period of time. I like to use the analogy of a still photo vs a movie.
                                                         A modern Digital Scope
The Multimeter, takes a photo.
The Scope does the movie.
To properly take a photograph you need to set the shutter speed correctly & frame the image.
It's no different with a scope. You will even find a focus setting and filters on your scope.

Being able to visualise your sounds will make music production more predictable and you will be able to trouble shoot your DIY builds easier..
 All scopes whether they are analog or digital have 4 basic sections:
1. Vertical
2. Horizontal
3. Trigger
4. Screen (digital or analog CRO)
1. Vertical

This uses the volts/div control .
(remember Vertical = Volts)
It adjusts the amplitude (height) of the signal on the screen.
The vertical controls are specific to each channel. 
So if you have a two channel scope, you will have two individual  vertical controls.

Common vertical controls include:
+ Voltage Scale. (volts/division)
+ position / Auto
+ Coupling (DC/GDN/AC)
+ Invert (on/Off) 
+ Bandwidth Limit

This control is useful for also pulling a signal into view (if you initially can't see anything on the display).
It moves the waveform up and down to exactly where you want it on the screen.
Some scopes have an "auto" button which helps to position your signal on the centre of the screen.

DC vs AC vs Ground Coupling
DC coupling shows all of an input signal.
AC coupling : you see the waveform centered around zero volts
Gnd  lets you see where zero volts is located on the screen.

Bandwidth limit
By limiting the bandwidth, you reduce the noise that sometimes appears on the displayed waveform, resulting in a cleaner signal display.
The BW limit setting can also effect (clip) the display of the actual waveform  ... be aware of this.
2. Horizontal
This is the time base.

This uses the sec/div control. 
It will position & scale the waveform correctly.
This control effects all channels

Common Horizontal controls are:
+ sec/div control.
+ Time Base
+ Delayed Time Base
+ XY Mode
+ Position
+ Z axis
sec/div control.
Here you control the time period that the signal is displayed on your screen.
The position moves the waveform left and right to exactly where you want it on the screen.
Many oscilloscopes also have what is called a delayed time base. Here, the sweep can start at a pre-determined time relative to the main time base.
 XY mode that lets you display an input signal, rather than the time base, on the horizontal axis. 
This allows you to do phase shift measurements.
3. Trigger

This is how you stabilize the waveform. 
Without choosing the correct trigger the scope will sweep horizontally across the screen,  and your display will repeat & appear to move.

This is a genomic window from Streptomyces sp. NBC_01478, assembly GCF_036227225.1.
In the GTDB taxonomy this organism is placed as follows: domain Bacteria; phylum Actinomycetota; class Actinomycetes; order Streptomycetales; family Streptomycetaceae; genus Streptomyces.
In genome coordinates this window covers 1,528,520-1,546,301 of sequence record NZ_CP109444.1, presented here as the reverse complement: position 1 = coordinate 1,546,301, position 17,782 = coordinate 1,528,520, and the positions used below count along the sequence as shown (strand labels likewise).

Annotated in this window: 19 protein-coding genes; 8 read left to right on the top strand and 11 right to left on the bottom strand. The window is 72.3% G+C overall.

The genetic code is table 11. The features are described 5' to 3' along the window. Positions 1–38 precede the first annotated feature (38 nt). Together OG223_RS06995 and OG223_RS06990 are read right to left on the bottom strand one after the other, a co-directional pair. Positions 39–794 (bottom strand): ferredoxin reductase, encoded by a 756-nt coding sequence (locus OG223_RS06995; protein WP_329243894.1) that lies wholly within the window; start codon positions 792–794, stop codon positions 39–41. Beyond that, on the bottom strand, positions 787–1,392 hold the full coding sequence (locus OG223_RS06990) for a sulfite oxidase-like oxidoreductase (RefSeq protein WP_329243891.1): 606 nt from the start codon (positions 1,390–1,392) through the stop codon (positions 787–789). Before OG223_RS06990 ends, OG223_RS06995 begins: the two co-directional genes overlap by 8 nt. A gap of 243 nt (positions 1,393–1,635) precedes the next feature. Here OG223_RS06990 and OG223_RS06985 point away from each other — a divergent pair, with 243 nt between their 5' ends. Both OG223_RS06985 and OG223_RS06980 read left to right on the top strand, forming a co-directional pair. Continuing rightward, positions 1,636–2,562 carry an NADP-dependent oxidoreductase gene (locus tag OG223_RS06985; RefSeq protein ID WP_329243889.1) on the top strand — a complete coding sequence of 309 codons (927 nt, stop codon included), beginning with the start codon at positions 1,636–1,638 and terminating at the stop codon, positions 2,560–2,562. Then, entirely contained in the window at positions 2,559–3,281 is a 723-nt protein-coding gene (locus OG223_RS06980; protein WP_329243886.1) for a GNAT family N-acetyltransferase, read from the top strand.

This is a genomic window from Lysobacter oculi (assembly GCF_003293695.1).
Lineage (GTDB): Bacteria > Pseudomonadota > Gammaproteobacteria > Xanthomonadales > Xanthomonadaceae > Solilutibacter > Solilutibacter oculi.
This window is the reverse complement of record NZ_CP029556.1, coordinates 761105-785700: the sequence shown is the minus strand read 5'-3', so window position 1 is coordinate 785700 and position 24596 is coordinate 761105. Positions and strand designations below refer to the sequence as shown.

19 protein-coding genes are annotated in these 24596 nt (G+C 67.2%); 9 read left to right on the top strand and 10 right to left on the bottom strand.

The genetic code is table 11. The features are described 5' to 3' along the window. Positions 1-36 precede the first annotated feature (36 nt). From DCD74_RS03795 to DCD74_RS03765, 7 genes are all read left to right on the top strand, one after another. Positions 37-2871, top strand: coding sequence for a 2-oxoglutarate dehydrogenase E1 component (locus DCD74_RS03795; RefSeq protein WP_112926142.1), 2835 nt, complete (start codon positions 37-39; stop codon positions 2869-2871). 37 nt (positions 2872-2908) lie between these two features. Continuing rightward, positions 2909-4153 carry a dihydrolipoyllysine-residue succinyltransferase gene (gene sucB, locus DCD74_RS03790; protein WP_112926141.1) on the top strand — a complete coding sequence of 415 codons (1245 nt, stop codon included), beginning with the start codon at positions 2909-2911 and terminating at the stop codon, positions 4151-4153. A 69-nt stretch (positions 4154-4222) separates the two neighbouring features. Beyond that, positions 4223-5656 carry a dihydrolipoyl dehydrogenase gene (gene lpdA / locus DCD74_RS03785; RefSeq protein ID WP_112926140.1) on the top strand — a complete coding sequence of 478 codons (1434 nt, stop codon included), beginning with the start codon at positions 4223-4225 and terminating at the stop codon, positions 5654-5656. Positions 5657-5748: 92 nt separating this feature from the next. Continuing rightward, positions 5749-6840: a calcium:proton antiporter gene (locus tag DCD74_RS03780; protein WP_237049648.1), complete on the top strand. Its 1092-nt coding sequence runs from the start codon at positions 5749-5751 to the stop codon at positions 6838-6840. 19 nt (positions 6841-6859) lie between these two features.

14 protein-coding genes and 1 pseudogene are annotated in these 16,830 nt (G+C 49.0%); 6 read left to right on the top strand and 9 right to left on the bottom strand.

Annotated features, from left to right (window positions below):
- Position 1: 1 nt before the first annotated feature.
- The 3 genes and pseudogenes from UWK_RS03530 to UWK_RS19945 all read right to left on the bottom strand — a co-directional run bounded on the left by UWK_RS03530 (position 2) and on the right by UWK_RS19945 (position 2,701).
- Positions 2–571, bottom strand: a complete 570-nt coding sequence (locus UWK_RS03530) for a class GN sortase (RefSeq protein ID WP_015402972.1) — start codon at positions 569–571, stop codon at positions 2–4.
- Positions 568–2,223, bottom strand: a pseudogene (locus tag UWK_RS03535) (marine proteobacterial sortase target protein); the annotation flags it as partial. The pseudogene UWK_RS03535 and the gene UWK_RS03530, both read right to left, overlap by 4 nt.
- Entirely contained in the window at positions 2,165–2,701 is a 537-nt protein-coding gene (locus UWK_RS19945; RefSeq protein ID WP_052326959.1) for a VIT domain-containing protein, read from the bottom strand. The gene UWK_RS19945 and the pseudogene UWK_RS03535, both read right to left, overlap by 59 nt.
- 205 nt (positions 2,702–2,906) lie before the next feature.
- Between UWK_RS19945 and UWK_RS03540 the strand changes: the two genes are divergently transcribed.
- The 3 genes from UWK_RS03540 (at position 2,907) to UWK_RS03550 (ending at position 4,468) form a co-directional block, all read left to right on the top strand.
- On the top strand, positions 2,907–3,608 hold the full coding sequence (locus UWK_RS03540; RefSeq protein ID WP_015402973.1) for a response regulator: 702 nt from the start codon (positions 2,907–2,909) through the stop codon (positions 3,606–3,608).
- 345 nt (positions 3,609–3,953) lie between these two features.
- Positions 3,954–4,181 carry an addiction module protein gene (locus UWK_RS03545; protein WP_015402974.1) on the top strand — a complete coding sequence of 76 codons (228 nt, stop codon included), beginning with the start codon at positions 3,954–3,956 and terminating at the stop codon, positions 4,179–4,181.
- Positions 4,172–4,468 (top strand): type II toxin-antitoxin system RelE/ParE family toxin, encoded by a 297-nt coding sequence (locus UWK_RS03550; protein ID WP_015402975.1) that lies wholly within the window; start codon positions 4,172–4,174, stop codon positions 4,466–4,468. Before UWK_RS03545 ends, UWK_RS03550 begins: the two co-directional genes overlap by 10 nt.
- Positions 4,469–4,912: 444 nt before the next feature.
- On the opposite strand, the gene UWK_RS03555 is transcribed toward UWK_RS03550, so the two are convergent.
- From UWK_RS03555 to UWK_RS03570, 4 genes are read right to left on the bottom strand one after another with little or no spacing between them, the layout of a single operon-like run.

Triggering will make the moving waveform appear static by repeatedly displaying the same part of the waveform.
The trigger setting effects all channels.
You need to also set a trigger level.
The most basic form of triggering is "Edge  Triggering". 
It could be on a rising or falling edge.

Common trigger modes include normal and auto:
(a) Normal mode: the scope only sweeps if the input signal reaches the set trigger point.
     (the screen will be blank (analog scope) or freeze  (digitalscope)
(b) Auto : the oscilloscope sweeps, even without a trigger. 
      A timer will trigger the sweep even if no signal is present, so the display will not disappear.
Most of the time, you just need to set the scope to trigger on the displayed channel.
Some Oscilloscopes can also use extra trigger sources that may not it be displayed.
So be careful not to trigger on channel 1 while displaying channel 2.

If you are trying to display a trace from a modular synth, the easiest way is to set the scope to external trigger mode (EXT).
Then connect a trigger or gate from your modular synth.

 4.  Screen
This is where your waveform will be drawn.
The screen is divided into a grid.

My analog scope has a 10 by 8 grid
The horizontal is your time base.
Vertical = voltage.
Each Vertical division can set to represent a specific voltage.
The horizontal can either be set by the user, or it may be an automatic setting (if you don't know much about the signal you are measuring, at the start).

My digital scope shows the actual horizontal time division
 (demo in class)

Auto setting -- 

Great for quickly capturing a signal
(Digital scope obviously)
It's like the auto button on a camera. Great in most cases.
 But to capture a signal really well, the manual controls are the best.

The scope must be in the Green "Run" mode.

Like on a camera, you need to first zoom out to see the object you wish to photograph.
Then zoom in to get a detailed image.


Friday, 13 November 2020

Modular Synthesizers 101 - Elk Elektroniks Class

I'm looking forward to the upcoming synthesizer meeting on the 21st November at
Elk Electronics. It's just 1 week away. The class will be held in Wollongong, NSW, AUSTRALIA.
Check out the FB link for more details

Ed has kindly let us use his work space to spread the word about electronic music.
On the 21st, we will be starting at the beginning and asking the fundamental question:

What are Modular Synthesizers??
So if you are new to modulars and interested to begin the journey, this class is for you.